CD Review and Commentary: The Rolling Stones “Got Live If You Want It!”

The Rolling Stones

Got Live if You Want It! (Original recording remastered)(Abkco)

By Brian Arsenault

Black Friday was a wondrous holiday for two reasons:

The video of women fighting in malls, one even with a taser. The release of the half century old Brit version of The Rolling Stones’ EP Got Live If You Want It!  

When consumer excess reaches the point that people are willing to go beyond pushing and shoving and actually start throwing punches, I begin to admire the excess. It becomes sort of like a religious fervor– our faith in electronic gadgets beyond all normalcy, worthy of faithbased warriors. The new Knights of Malta with Hospitallers much needed. Just too good.

overStill, there are icons (don’t you hate the overuse of that word, sub in “articles of faith“) to be found. Mick and the original boys (Bill Wyman and the late Brian Jones as well as Charlie Watts and Keith) were becoming saints when the true religion of the day was rock ‘n roll. The early faith hysteria just need to be calmed a bit.

This has been a good year or two for vinyl. Several releases of classic Stones albums — Beggars Banquet among others — stuff from the Animals, Ten Years After, others. There have even been serious (at least mock serious) articles about The Return of Vinyl.

Look, I love it too but it’s really a bit of nostalgia don’t you think. It’s rather like collectors of old cars. They sure are neat but you don’t really expect everyone to start driving around in old Studebakers, do you?

The generations coming up who get their music from devices some of us can’t even operate aren’t going to have much time for turntables or even something that actually has to be “played.” It simply needs to be summoned, increasingly by voice command.

Still, I take enormous pleasure in a Side Two, in putting down the needle to the groove, in, my god, 45 revolutions per minute. Doesn’t seem fast, does it?

What’s really remarkable here is the quality of the band — they were kids then. The recording sounds a bit like you were in the next room and it’s mono, of course. But the Stones could really pound it. Charlie especially has already mastered the backbeat which will pulse the band down through ages.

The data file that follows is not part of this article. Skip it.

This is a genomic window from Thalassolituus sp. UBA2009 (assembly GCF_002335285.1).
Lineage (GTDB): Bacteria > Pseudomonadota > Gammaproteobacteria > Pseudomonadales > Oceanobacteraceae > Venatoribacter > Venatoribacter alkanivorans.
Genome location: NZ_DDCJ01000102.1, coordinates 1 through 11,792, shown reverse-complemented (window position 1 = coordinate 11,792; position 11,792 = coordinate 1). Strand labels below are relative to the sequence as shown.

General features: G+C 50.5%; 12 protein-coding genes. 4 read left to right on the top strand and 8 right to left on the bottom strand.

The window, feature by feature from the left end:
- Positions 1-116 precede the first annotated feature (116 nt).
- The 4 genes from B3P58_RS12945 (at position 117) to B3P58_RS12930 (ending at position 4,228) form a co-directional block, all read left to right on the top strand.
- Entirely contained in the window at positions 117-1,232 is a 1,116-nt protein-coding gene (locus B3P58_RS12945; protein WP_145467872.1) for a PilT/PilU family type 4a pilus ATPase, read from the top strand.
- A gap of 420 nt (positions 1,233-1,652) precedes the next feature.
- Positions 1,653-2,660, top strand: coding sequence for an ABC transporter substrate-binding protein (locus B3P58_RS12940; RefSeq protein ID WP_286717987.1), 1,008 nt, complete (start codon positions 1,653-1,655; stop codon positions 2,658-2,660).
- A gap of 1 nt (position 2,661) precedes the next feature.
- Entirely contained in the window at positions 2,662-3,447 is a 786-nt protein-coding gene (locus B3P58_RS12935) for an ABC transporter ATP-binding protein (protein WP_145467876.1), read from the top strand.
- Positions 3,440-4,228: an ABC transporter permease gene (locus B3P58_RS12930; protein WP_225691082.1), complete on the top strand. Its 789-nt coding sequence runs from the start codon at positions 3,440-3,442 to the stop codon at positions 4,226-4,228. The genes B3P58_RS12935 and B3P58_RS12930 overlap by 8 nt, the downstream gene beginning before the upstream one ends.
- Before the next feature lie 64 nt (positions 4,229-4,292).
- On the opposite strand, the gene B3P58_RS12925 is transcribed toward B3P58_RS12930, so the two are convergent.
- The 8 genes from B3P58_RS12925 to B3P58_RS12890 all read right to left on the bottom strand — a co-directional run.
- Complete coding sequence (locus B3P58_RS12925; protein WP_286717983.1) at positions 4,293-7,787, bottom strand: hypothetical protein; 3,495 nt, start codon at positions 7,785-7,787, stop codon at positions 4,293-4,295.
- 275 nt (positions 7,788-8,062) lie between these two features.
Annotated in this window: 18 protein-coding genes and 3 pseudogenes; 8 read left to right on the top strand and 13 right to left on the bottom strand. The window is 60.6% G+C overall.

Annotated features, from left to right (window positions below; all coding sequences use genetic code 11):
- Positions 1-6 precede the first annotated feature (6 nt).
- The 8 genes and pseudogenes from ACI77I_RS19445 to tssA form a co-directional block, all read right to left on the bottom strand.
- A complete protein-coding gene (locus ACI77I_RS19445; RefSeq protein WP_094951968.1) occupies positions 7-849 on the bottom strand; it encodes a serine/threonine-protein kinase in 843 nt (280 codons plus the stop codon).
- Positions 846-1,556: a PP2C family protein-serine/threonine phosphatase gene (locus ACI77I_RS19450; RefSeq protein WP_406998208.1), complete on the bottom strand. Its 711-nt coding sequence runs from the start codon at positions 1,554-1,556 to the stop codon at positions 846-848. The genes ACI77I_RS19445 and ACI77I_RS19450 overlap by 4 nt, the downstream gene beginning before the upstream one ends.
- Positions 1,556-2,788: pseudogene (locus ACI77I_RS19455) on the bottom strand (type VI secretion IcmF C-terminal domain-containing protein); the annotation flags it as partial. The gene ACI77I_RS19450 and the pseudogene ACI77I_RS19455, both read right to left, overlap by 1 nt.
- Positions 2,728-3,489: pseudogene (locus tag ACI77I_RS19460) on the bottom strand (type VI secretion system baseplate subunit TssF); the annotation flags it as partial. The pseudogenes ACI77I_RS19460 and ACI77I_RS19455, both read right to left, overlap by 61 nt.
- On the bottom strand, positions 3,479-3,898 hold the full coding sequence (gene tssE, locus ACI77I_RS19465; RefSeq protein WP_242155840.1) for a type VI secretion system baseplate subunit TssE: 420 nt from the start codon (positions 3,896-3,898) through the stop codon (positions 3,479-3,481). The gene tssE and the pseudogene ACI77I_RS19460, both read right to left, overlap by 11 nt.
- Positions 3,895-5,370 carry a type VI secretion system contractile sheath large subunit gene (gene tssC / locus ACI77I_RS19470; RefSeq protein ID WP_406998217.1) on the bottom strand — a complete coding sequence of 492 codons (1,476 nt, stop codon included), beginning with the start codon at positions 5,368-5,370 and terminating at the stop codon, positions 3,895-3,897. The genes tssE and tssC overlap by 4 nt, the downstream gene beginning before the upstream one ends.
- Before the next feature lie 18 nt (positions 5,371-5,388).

The songs are great. Otis Redding’s “Pain in My Heart,” Hank Snow’s “I’m Moving On,” a bit of Solomon Burke’s “Everybody Needs Somebody to Love.” It reminds us that the Stones began wanting to play blues and r&b. That’s what Jones’ ad for musicians that Keith and Mick responded to made clear.

One almost wishes they had covered even more of such masters as Muddy and John Lee than they have down through the many years.

There’s an absolutely rippin fast version of “Route 66.” That must be Keith speeding along. The Stones make the song their own. They were so young.

It seems to me that the Stones, more than the Beatles ever did, overcame the screaming, pre-teen girls to become a terrific concert band. Still out there, aren’t they? Part of it, and you hear it on this album, was that they play so fast and so loud that the screamers can’t drown them out as they seemed to with the Beatles.

Not that the Beatles didn’t try. There’s a piece of the footage of the Beatles’ first US tour in the ballpark in New York and Paul is singing “Long Tall Sally.” He has said he couldn’t even hear himself for the screaming, yet even with the lousy audio quality on the film, he sounds pretty good.

The Beatles eventually gave up the live stuff for the most part to become the pre-eminent rock recording band ever. Their efforts through the remarkable Rubber Soul and Revolver would culminate in the near masterpiece Sergeant Pepper’s Lonely Hearts Club Band and The White Album, one of the art treasures of the Twentieth Century.

To be The World’s Greatest Rock ’n Roll Band, though, the Stones had to master the stage and soon the arena, with dazzling live performances as well as always top notch and occasionally startling albums — think Exile on Main Street, also reissued this year.

What’s so interesting about this little 45 is that you don’t go, “Hey, you can see how good they’re gonna be.” You rather think, “Hey, they were always good. Right from the start.”

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To read more reviews, posts and commentaries by Brian Arsenault click HERE.

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